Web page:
As far as movies goes, there's been a couple on the menu:
I finally watch Indiana Jones and the Kingdom of the Crystal Skull and, despite dire warnings against it, I simply loved it. Now maybe it is because I am such an Indiana Jones fan boy, but Skull just resonated with me right from the beginning. It just *felt* like an Indiana Jones movie to me.
The basic synopsis, as if that matters, is that Indiana Jones, after getting fired from his job due to "Red" worries, gets conscripted into looking for the crystal skull because it was an old colleague's obsession (sound like any of the other movies, eh?). Of course, this being the 50s, the Russians are after it too and the chase is on.
Nothing Earth shattering about the plot but the execution was exquisite. Every few minutes was a reminder of the past, from the subtle (a huge, endless wharehouse anyone?) to the obvious (pictures and remincsing about Marcus and Dad). Plenty of Indiana Jones action, with perhaps the biggest flaw being that there was just too much. Some of the action scenes could have been cut by a bit without a loss. But that is a minor quibble.
I really wish I had seen this in the theaters when it first came out, as some of the surprises were no longer surprises. The sound and picture on the Comcast HD Movie channel were just swell, but I really want the BluRay version of it. That's how much I liked it.
The next evening, my wife and I actually went to a movie theater to watch a movie. Burn After Reading is a the latest Coen brothers movie and features such stalwarts as George Clooney, Brad Pit, and of course Frances McDormand. In it, Pitt and McDormand play a couple of fitness center losers who try to capitalize on a lost CD of information and get it all wrong.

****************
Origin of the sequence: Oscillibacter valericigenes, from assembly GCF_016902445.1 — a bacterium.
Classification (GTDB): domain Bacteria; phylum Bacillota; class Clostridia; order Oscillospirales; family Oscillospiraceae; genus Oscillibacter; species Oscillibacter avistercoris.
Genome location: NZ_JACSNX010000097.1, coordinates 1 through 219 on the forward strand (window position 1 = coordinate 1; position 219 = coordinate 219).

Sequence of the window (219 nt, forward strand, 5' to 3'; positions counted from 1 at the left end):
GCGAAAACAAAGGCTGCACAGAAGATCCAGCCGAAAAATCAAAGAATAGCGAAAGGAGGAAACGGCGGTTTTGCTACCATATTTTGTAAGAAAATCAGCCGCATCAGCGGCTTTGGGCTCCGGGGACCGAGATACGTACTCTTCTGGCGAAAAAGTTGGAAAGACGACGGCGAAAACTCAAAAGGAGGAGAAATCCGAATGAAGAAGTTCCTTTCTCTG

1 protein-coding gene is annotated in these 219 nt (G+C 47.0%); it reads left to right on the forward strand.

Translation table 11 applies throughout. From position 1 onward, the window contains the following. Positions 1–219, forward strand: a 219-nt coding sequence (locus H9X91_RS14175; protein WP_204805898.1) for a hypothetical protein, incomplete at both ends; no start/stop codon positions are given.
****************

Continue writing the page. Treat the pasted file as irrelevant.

The movie depended far too much on coincidences that just seemed far too unlikely. A very slight Coen Brothers effort, it did feature the typically stellar work from Brad Pitt, who really gave his character some depth, which is probably more than he deserved! There were a few twists and turns but nothing too hard too follow and, in the end, everyone got what they deserved, I guess.
The funny part about going to watch the movie is that I'm pretty sure a better experience would have occured in my home theater. It was a discount movie theater that had split its once grandiose theater into 7 or 8 tiny theater boxes. Only about 8 seats in each row, a screen only slightly larger than my relatively small 50" HDTV, a scratchy print and sorrowful sound all lent itself to wondering just why we would bother paying US$8 to see it. It worked, but only just barely!